Al-Hassan Adam

Do not disconnect

COVID 19 has shifted global attention to the vital importance of safe water in the fight against the spread of diseases. Governments, civil society and the private sector have gone into overdrive to drum home the need for handwashing. This is great! However, there is very little mention of the people whose safe water supply is regularly disconnected or about to be disconnected. 

We can slow coronavirus by providing safe water in homes, hospitals, schools and transport hubs for handwashing

The global coronavirus pandemic has highlighted the vital importance of hygiene. Suddenly we have rediscovered handwashing as the best preventive measure to avoid contracting or spreading the virus. However, when the media, governments and civil society bang on about handwashing without addressing the question of whether people even have water in the first place, it breeds cynicism within communities who are routinely denied their human rights.

Where can I go to the toilet once I leave the house?

If you are far from home and need the toilet, where do you go? When answering nature’s call, billions of people struggle to find a place to relieve themselves that is dignified and hygienic. On 9 September 2019, Léo Heller, the UN Special Rapporteur on Human Rights to Safe Water Supply and Sanitation, brought this issue to the attention of the UN Human rights Council when presenting his thematic report Human Rights to Water and Sanitation in Spheres of Life Beyond the Household with an Emphasis on Public Spaces.

A Reflection on Stockholm World Water Week 2018

Photo: Thomas Henriksson/SIWI

In August 2018, End Water Poverty along with its partners attended World Water Week in Stockholm. End Water Poverty attended this global event to present the recently launched report on National Accountability Mechanisms for SDG 6. The report, its results and importance were discussed during a sofa session interview. To get a sense of how this global event went, we spoke to our International Coordinator, Al-hassan Adam.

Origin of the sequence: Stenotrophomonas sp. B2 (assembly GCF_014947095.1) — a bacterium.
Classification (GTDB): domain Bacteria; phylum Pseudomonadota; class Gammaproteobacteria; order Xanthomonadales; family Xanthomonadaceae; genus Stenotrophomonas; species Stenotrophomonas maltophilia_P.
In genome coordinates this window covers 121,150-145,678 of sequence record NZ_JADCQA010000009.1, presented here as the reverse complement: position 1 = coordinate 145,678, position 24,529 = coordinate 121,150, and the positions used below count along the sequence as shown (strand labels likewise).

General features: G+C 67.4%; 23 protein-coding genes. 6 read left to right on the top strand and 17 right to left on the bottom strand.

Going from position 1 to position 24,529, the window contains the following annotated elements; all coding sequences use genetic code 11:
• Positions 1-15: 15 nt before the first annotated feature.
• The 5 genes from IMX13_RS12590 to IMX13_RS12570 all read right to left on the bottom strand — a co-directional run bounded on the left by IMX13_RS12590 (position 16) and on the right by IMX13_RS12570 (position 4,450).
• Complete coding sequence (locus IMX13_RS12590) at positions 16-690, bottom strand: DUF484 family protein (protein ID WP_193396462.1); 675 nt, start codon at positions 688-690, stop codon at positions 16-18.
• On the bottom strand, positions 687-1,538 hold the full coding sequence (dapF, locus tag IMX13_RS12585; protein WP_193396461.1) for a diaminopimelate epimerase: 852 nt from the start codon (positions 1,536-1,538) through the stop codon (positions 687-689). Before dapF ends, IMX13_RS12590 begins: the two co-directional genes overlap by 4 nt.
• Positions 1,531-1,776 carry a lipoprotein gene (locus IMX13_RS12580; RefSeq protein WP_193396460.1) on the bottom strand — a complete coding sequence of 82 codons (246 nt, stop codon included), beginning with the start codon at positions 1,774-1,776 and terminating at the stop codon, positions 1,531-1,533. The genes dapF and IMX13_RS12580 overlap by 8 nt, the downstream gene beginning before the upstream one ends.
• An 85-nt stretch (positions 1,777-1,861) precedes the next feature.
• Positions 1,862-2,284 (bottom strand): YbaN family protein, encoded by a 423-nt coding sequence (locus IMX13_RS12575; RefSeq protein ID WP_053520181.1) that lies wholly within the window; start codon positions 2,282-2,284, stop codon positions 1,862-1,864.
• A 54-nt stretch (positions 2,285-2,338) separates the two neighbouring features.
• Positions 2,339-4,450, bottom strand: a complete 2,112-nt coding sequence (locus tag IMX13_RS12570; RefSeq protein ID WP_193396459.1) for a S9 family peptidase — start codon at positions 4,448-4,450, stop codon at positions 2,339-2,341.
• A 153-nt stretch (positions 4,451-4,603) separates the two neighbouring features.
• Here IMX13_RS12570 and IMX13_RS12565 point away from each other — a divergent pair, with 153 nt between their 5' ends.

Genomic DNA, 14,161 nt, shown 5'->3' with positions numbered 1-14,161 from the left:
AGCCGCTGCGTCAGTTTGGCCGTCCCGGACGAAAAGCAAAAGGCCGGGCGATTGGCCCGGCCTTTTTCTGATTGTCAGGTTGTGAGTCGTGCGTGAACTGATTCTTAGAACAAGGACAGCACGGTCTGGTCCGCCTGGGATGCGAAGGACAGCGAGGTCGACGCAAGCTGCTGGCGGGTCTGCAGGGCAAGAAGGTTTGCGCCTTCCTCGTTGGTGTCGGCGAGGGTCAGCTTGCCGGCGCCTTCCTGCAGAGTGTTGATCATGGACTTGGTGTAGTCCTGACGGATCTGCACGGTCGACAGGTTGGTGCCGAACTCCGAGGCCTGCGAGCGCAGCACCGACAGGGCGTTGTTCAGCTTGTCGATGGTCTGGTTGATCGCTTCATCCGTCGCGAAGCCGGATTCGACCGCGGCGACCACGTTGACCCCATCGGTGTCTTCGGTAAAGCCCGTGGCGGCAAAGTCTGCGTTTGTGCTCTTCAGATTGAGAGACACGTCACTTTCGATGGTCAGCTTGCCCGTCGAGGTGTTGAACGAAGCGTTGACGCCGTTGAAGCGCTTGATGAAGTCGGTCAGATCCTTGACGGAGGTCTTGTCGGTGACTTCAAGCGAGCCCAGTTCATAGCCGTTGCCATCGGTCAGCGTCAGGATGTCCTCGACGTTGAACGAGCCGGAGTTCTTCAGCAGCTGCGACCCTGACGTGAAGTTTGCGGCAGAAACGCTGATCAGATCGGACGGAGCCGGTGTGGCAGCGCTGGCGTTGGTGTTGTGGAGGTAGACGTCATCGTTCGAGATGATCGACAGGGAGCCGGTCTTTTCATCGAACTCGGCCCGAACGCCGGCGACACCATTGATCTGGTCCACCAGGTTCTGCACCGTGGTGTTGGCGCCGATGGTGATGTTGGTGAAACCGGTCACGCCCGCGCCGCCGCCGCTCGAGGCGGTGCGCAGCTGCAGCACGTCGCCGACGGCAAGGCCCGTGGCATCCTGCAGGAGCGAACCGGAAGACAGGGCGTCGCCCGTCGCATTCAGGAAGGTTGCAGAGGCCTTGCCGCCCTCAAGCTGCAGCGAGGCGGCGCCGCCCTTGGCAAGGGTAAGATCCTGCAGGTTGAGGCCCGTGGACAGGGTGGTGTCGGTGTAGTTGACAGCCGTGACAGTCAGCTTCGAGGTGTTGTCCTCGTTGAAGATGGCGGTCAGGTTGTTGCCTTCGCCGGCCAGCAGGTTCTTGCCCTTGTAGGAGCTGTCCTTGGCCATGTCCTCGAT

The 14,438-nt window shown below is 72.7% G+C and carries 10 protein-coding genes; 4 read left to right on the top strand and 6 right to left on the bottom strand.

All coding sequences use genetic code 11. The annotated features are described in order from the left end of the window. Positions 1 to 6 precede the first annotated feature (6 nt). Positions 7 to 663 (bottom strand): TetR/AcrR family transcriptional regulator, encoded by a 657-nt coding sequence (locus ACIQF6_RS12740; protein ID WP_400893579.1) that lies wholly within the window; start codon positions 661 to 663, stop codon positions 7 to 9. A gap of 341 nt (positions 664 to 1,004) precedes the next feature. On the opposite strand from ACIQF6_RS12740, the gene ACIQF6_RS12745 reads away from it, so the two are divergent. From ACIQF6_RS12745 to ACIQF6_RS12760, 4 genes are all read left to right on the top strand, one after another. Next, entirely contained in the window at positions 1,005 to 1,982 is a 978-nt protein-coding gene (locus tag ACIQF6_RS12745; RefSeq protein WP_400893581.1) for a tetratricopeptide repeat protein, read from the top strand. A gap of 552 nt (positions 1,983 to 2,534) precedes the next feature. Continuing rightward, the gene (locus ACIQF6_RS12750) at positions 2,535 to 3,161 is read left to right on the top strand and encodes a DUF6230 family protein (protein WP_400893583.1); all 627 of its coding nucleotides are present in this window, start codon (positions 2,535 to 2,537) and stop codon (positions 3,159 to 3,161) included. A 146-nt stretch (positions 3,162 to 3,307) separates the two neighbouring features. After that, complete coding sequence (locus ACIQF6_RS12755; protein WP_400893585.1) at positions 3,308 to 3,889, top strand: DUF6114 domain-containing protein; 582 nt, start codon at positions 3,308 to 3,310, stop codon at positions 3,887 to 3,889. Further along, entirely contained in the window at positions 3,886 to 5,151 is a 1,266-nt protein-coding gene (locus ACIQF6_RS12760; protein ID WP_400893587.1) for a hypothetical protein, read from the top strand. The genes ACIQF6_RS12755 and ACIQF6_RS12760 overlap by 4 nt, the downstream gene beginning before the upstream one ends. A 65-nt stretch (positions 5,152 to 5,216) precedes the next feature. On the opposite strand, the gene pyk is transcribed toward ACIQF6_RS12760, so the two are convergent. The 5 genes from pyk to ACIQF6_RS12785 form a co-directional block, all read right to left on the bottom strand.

HLPF 2018: Improved Reporting on Safely Managed Water and Sanitation Services

This time last year, End Water Poverty brought the misreporting on the Sustainable Development Goals (SDGs) progress levels using incorrect datasets to the attention of the UN Secretary General. The progress report that was flagged by the coalition had used indicators from the Millennium Development Goals instead of the SDGs, thereby not tracking progress accurately.

Kenya’s Civil Society Could Use Their New Law to Deliver Safe Water to the Bottom Seven Percent

In November 2017, I was invited to a meeting organised by KEWASNET, a coalition which is a member of End Water Poverty, to discuss Kenya’s WASH CSO advocacy strategy based on the 2016 Kenya Water Act.

Kenyan CSOs were excited about this news; at the same time they were cautious about some aspects of it. This is the situation with most laws written through consultative processes when many interest groups lobby for their constituents.

Over one year in: how civil society has used our combined voice to influence policy change

In my ten years of campaigning and advocating for water, sanitation and hygiene (WASH), we have never had such a unique political opportunity for change as we have had this year at the start of Agenda 2030; the start of the new development goals for the next 15 years. In the past few months, my colleagues and I at the End Water Poverty secretariat have been criss-crossing Africa, Europe, South Asia and Latin America to tap into the enthusiasm of our members at the beginning of this ambitious path to achieve a universally better future for all.